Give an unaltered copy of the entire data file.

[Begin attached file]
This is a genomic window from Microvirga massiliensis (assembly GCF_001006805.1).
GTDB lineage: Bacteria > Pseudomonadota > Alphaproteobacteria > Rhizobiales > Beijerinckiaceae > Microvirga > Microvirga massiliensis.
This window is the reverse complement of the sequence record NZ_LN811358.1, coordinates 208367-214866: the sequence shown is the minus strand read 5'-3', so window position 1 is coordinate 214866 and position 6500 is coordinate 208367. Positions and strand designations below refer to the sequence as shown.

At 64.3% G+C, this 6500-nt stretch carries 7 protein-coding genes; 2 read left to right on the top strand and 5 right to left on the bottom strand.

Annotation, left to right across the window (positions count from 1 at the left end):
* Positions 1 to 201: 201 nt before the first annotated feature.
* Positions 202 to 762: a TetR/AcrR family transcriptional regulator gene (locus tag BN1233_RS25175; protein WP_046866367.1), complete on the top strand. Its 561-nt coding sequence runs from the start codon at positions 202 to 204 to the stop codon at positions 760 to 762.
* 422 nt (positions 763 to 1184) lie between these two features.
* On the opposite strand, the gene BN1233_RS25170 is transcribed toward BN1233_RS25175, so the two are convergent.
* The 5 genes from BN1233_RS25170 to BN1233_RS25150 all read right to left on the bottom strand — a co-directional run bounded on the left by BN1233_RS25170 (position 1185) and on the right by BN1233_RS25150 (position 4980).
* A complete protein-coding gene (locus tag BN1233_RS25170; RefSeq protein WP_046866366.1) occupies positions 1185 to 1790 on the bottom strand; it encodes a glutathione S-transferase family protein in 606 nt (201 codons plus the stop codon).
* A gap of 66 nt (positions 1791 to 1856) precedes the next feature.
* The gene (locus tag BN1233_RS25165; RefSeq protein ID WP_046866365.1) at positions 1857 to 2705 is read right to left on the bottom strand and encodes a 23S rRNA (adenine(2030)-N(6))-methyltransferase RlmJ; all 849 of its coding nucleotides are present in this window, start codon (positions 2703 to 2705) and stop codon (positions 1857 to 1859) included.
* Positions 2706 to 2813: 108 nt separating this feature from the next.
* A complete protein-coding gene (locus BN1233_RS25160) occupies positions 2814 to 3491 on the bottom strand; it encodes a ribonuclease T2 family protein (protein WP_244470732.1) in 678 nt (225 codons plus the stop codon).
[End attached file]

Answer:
This is a genomic window from Microvirga massiliensis (assembly GCF_001006805.1).
GTDB lineage: Bacteria > Pseudomonadota > Alphaproteobacteria > Rhizobiales > Beijerinckiaceae > Microvirga > Microvirga massiliensis.
This window is the reverse complement of the sequence record NZ_LN811358.1, coordinates 208367-214866: the sequence shown is the minus strand read 5'-3', so window position 1 is coordinate 214866 and position 6500 is coordinate 208367. Positions and strand designations below refer to the sequence as shown.

At 64.3% G+C, this 6500-nt stretch carries 7 protein-coding genes; 2 read left to right on the top strand and 5 right to left on the bottom strand.

Annotation, left to right across the window (positions count from 1 at the left end):
* Positions 1 to 201: 201 nt before the first annotated feature.
* Positions 202 to 762: a TetR/AcrR family transcriptional regulator gene (locus tag BN1233_RS25175; protein WP_046866367.1), complete on the top strand. Its 561-nt coding sequence runs from the start codon at positions 202 to 204 to the stop codon at positions 760 to 762.
* 422 nt (positions 763 to 1184) lie between these two features.
* On the opposite strand, the gene BN1233_RS25170 is transcribed toward BN1233_RS25175, so the two are convergent.
* The 5 genes from BN1233_RS25170 to BN1233_RS25150 all read right to left on the bottom strand — a co-directional run bounded on the left by BN1233_RS25170 (position 1185) and on the right by BN1233_RS25150 (position 4980).
* A complete protein-coding gene (locus tag BN1233_RS25170; RefSeq protein WP_046866366.1) occupies positions 1185 to 1790 on the bottom strand; it encodes a glutathione S-transferase family protein in 606 nt (201 codons plus the stop codon).
* A gap of 66 nt (positions 1791 to 1856) precedes the next feature.
* The gene (locus tag BN1233_RS25165; RefSeq protein ID WP_046866365.1) at positions 1857 to 2705 is read right to left on the bottom strand and encodes a 23S rRNA (adenine(2030)-N(6))-methyltransferase RlmJ; all 849 of its coding nucleotides are present in this window, start codon (positions 2703 to 2705) and stop codon (positions 1857 to 1859) included.
* Positions 2706 to 2813: 108 nt separating this feature from the next.
* A complete protein-coding gene (locus BN1233_RS25160) occupies positions 2814 to 3491 on the bottom strand; it encodes a ribonuclease T2 family protein (protein WP_244470732.1) in 678 nt (225 codons plus the stop codon).